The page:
Vistas and landscapes
Stroll down Kew's magnificent vistas and take the long view.
Cedar Vista is the longest of seven avenues radiating from the Pagoda.
Cherry Walk runs from the Rose Garden behind the Palm House to King William's Temple, and then on to the Temperate House.
In 1898, Queen Victoria gave Queen Charlotte's Cottage to Kew on the proviso that its grounds should be left in a wild, natural state.
The Crocus Carpet creates a spectacular show of white and purple between Victoria Gate and King William's Temple in March.
The walled Duke's Garden was formerly the private garden for Cambridge Cottage.
Chokushi-Mon (Gateway of the Imperial Messenger) is a four-fifths replica of the Gate of Nishi Hongan-ji (Western Temple of the Original Vow) in Kyoto, Japan.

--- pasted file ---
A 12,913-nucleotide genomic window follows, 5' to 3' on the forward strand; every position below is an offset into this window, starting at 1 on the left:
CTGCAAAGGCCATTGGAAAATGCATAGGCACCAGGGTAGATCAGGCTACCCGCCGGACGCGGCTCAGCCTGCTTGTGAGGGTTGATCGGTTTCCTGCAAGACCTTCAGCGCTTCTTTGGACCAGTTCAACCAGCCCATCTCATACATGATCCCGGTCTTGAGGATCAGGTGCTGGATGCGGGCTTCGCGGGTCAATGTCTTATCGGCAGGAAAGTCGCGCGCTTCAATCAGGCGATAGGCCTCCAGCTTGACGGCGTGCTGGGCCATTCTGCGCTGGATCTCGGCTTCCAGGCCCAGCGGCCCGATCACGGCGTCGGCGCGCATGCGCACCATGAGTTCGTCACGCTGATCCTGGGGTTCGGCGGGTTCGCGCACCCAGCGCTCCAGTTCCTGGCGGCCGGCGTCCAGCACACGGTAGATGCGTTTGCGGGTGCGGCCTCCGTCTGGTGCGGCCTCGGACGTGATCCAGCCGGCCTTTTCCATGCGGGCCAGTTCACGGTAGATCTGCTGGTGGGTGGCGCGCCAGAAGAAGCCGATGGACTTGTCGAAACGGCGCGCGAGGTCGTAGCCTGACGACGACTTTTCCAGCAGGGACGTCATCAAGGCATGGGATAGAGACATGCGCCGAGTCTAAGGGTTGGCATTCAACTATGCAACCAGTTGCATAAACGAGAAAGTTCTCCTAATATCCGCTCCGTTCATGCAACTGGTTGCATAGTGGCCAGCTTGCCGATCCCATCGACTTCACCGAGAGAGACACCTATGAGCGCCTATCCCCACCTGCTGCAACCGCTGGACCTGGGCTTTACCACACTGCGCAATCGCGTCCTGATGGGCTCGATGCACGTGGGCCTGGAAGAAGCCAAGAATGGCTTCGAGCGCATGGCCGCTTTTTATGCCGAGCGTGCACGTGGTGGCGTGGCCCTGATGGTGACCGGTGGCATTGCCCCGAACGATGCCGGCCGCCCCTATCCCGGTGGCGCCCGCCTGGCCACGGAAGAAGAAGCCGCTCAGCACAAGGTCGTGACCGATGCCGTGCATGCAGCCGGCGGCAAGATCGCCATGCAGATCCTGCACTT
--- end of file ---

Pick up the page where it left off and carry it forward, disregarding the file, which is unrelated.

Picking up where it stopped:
Pagoda Vista is a wide, grassed walkway that runs 850 metres from the southeastern end of the Palm House to the Pagoda.
There are five main viewpoints at Kew, taking in key attractions of the Gardens.
Sir William Chambers designed and built the Temple of Aeolus in the 1760s. It is now the focus of the Woodland Garden.
Kew's Broad Walk runs from the Palm House to the eastern end of the Orangery, where it takes a 90-degree turn and continues on to Elizabeth Gate (this section is sometimes called the mini-Broad Walk).